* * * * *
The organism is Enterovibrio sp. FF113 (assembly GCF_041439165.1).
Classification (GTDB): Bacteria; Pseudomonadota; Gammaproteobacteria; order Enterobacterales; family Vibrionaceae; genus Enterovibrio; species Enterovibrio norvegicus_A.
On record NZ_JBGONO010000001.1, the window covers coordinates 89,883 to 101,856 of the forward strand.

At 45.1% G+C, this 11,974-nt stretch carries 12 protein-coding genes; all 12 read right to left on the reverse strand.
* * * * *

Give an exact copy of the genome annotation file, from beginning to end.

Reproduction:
The organism is Enterovibrio sp. FF113 (assembly GCF_041439165.1).
Classification (GTDB): Bacteria; Pseudomonadota; Gammaproteobacteria; order Enterobacterales; family Vibrionaceae; genus Enterovibrio; species Enterovibrio norvegicus_A.
On record NZ_JBGONO010000001.1, the window covers coordinates 89,883 to 101,856 of the forward strand.

At 45.1% G+C, this 11,974-nt stretch carries 12 protein-coding genes; all 12 read right to left on the reverse strand.